Although high in the night’s sky, our waxing Gibbous Moon has been decidedly orange. Smoke, high in the atmosphere from North American wildfires, has tinted what should be a bright white Moon in the colors of moonset. Ruddy or not, we love that we can see mountain peaks and crater edges peeking up from the darkness just left of the sunlight terminator line.
Members of the Cuyahoga Astronomical Association (CAA) rose early June 10 to view, photograph, and promote the (locally) partial solar eclipse. Already in progress as Sun rose above the horizon, the annular eclipse or “ring of fire” could not be seen but decent coverage of the solar disk did result in some impressive views.
In addition to watching the eclipse members, led by special events director Jay Reynolds, hosted members of the public at Cleveland’s Edgewater Park. The view from Edgewater’s lakefront location included the rising partly-eclipsed Sun with the lakeshore and Cleveland’s skyline.
Other members took up station at Avon Lake, Bay Village, and even inland at a Medina County location. Here, in mixed order, is a sampling of member photographs:
They say timing is everything and, with eclipses, that is certainly true. Unfortunately, timing will not be in our favor for viewing the Wednesday, May 26 total lunar eclipse. Earth’s Moon will be dipping very close to the horizon as morning twilight brightens hiding the most colorful portion of the event — totality — when Moon turns shades of copper and red. The subtle penumbral eclipse as Moon enters Earth’s outer shadow and will likely be even harder to see than usual. The partial phase of the eclipse begins as Moon enters the dark inner portion of the shadow cone and is easily spotted under other circumstances. Even the partial eclipse begins so late with Moon so close to the horizon that only a lucky few Ohioans will see any part of it.
|Penumbral Eclipse begins||May 26 at 4:47 a.m.|
|Partial Eclipse begins||May 26 at 5:45 a.m.|
|Total Eclipse begins||May 26 at 7:11 a.m.|
|Maximum Eclipse||May 26 at 7:18 a.m.|
The good news? Lunar eclipses can occur only at the time of a Full Moon and this event features a perigee Moon — our natural satellite at a particularly low portion of its orbit around Earth — appearing just a bit bigger and brighter than average. “Low”, in this case means 221,880 miles out. So, if skies allow, get out and enjoy the big, brilliant Full Moon tonight — it’s a natural wonder in its own right.
Still want to watch the eclipse, even though we can’t see it from here? Just do an online search for live eclipse viewing opportunities or tune in to your favorite morning TV news show; they’ll be broadcasting from the West Coast or Hawaii where the eclipse can be properly seen!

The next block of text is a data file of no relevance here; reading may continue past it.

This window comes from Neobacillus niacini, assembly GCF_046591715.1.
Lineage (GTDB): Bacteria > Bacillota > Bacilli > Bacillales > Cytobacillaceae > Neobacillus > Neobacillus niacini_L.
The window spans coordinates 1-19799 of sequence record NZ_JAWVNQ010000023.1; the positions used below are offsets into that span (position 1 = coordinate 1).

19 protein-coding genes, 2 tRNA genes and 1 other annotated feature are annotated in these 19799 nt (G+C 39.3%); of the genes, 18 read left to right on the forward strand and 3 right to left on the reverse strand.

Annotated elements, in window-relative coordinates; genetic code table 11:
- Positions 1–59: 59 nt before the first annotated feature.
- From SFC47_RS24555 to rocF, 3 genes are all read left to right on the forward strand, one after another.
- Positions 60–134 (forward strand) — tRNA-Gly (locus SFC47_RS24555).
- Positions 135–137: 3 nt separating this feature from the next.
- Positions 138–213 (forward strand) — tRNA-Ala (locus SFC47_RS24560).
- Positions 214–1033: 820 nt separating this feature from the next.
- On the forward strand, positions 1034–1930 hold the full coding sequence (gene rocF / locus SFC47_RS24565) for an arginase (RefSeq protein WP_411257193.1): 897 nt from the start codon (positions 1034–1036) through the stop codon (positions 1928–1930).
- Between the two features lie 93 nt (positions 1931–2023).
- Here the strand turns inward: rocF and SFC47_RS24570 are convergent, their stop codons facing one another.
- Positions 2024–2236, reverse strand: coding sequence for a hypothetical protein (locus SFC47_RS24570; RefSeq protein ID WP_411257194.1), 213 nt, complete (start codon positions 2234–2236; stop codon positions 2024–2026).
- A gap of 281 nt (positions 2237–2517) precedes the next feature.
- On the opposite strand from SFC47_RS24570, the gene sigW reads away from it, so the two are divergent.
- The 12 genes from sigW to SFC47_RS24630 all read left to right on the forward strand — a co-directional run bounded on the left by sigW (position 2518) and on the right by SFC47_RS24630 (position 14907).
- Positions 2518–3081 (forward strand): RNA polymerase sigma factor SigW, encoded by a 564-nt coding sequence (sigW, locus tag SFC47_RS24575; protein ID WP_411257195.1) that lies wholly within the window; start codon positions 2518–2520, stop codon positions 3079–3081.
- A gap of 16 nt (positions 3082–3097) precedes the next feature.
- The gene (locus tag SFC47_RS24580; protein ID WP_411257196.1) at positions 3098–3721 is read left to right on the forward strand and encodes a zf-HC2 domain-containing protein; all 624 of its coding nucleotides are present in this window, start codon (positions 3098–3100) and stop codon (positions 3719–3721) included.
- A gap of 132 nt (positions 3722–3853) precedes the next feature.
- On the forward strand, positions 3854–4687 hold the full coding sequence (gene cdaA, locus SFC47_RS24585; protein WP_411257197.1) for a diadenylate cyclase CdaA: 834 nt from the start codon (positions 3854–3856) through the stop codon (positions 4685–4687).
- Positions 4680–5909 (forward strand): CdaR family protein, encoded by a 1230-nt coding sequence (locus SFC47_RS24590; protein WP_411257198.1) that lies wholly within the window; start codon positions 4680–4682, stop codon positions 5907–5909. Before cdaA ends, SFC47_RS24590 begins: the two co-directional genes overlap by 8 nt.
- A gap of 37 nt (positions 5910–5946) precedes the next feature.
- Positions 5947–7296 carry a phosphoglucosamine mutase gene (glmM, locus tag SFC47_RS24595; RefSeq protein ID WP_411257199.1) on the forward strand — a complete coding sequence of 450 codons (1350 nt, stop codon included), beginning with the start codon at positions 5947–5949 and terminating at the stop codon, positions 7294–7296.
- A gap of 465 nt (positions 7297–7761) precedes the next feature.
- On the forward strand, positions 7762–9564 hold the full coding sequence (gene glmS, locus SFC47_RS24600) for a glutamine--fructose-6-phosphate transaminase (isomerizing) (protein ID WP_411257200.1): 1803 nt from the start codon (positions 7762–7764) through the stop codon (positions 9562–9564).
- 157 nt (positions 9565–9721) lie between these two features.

Don’t despair, hang in there, dear moonwatcher! Come this November 19, in the wee hours of the morning, we will be in an excellent position to see a nearly total lunar eclipse from our own backyards! More on that at a later time!
The May 10, 2021 membership meeting of the Cuyahoga Astronomical Association (CAA) will take place via the Zoom online service beginning at 7:30 p.m.
The evening’s speaker will be Kelly Beatty, Senior Editor of Sky & Telescope magazine, whose talk is entitled “Darkness in Distress”
Light pollution, simply put, is any unnecessary or excessive outdoor illumination. Sadly, it has become a pervasive and ugly consequence of modern 24/7 society. Light pollution robs us of the night sky’s beauty, negatively affects the ecosystem, and creates an in-your-face waste of energy. But a new mindset and new technology are poised to slow — and perhaps reverse — this bane of modern life. Learn how you can safely light up your home, business, and community without wasting energy, disturbing your neighbors, or creating an unhealthy environment for humans and wildlife.
Beatty has been explaining the science and wonder of astronomy to the public since 1974. An award-winning writer and communicator, he is a Senior Editor for Cambridge-based Sky & Telescope magazine. He enjoys sharing his passion for astronomy with a wide spectrum of audiences, from children to professional astronomers, and you’ll occasionally hear his interviews and guest commentaries on National Public Radio and The Weather Channel. He served for a decade on the Board of Directors for the International Dark-Sky Association.
Here are some websites Beatty recommends:
Globe at Night
Dark Sky Map
Light Pollution Map
International Dark-Sky Association